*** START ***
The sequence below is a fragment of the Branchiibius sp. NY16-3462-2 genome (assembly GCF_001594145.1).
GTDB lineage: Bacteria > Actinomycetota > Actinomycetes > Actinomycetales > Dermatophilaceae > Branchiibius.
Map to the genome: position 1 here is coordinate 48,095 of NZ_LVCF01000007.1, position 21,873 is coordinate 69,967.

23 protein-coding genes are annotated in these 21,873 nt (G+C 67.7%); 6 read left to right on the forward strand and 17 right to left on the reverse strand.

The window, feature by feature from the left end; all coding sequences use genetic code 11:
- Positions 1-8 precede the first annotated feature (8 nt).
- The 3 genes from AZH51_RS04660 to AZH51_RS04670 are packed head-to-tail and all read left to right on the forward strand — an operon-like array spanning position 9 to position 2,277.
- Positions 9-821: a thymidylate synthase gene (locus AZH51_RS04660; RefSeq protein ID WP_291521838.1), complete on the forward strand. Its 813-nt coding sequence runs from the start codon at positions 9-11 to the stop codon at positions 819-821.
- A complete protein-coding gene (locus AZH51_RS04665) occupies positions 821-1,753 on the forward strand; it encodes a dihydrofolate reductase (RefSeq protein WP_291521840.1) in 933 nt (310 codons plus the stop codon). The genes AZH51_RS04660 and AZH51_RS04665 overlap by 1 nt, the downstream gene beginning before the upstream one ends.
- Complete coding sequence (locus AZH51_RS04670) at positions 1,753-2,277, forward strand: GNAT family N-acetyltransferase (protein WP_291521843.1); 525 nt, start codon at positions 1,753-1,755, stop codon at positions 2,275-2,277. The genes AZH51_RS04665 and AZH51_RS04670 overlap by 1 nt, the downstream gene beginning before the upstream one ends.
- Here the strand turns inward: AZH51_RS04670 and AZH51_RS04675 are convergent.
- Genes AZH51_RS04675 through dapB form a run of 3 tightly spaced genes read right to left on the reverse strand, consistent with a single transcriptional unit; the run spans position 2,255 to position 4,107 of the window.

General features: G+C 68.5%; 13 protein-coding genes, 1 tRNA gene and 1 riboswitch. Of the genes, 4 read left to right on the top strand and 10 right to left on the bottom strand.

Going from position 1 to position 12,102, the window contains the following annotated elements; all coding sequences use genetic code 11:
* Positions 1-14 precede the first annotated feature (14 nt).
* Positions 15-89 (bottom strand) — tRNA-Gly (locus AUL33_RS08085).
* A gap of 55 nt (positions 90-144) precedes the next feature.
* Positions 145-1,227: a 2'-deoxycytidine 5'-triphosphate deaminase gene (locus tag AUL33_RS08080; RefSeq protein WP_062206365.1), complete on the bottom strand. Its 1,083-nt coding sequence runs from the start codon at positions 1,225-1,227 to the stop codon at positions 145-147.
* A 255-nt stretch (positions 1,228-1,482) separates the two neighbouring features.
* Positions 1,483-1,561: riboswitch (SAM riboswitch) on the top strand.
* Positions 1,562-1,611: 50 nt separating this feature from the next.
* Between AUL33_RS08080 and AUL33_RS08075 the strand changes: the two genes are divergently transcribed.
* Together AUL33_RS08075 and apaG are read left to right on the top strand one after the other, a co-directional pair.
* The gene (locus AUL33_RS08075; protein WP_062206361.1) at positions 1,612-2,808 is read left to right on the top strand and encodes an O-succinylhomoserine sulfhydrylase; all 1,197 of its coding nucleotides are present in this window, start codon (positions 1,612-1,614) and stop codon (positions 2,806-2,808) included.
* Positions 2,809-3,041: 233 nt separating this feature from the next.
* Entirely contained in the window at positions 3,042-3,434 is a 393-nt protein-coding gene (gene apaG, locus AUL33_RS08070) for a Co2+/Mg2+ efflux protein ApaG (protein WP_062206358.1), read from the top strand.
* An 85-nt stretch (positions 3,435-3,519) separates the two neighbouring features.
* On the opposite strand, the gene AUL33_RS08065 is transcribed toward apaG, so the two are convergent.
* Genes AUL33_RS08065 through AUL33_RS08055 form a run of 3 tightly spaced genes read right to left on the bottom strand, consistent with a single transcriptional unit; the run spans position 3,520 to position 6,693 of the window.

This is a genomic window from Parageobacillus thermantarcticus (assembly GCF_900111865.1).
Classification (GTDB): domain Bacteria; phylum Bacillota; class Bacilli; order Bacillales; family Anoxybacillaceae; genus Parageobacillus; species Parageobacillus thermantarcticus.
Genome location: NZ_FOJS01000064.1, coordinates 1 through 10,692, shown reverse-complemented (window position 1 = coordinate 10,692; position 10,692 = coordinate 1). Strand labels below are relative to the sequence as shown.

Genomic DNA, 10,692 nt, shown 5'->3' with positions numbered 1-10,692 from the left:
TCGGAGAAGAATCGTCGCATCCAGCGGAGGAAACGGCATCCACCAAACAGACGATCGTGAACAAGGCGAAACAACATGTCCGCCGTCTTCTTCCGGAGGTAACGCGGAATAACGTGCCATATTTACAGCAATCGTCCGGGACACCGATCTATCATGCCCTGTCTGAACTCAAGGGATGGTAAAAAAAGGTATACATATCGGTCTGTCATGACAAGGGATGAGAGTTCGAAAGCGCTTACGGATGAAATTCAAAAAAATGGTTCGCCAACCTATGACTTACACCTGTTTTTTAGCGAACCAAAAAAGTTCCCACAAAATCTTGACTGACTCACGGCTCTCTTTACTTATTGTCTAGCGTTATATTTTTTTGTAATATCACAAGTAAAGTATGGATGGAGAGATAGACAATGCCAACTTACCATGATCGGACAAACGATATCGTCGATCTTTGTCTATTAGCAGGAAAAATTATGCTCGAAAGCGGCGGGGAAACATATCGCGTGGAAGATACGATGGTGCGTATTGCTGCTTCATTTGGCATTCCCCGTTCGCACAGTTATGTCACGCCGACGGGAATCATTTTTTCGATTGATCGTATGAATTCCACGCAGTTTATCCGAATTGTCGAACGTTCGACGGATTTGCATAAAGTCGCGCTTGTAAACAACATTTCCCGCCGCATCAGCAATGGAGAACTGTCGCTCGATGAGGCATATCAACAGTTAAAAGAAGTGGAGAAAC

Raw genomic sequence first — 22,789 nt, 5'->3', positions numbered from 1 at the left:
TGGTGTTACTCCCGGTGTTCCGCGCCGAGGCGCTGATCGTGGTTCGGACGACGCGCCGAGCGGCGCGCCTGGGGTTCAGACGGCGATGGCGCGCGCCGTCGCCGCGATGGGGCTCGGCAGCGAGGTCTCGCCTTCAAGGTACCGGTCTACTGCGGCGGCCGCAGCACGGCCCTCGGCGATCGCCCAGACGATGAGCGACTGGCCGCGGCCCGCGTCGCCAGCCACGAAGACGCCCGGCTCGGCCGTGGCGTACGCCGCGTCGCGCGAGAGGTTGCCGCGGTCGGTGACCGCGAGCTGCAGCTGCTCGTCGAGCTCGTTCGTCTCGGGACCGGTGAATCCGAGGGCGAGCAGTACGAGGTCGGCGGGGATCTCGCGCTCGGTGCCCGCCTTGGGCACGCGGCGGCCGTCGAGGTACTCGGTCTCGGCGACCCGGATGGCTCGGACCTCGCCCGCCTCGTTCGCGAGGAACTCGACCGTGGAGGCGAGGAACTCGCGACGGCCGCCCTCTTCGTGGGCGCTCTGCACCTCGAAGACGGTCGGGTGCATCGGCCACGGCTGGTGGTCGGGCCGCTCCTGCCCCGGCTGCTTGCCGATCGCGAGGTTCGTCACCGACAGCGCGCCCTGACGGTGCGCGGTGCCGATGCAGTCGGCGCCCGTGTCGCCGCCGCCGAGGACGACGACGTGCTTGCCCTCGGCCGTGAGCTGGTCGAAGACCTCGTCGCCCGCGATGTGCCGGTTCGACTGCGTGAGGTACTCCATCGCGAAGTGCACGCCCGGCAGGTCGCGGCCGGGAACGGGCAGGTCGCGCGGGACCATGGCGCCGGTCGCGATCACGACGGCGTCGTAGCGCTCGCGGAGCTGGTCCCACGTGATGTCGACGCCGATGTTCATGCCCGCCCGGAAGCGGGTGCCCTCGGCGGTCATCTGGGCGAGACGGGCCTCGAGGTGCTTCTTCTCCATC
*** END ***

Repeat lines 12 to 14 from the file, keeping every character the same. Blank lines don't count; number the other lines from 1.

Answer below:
- Genes AZH51_RS04675 through dapB form a run of 3 tightly spaced genes read right to left on the reverse strand, consistent with a single transcriptional unit; the run spans position 2,255 to position 4,107 of the window.

General features: G+C 68.5%; 13 protein-coding genes, 1 tRNA gene and 1 riboswitch. Of the genes, 4 read left to right on the top strand and 10 right to left on the bottom strand.

Going from position 1 to position 12,102, the window contains the following annotated elements; all coding sequences use genetic code 11: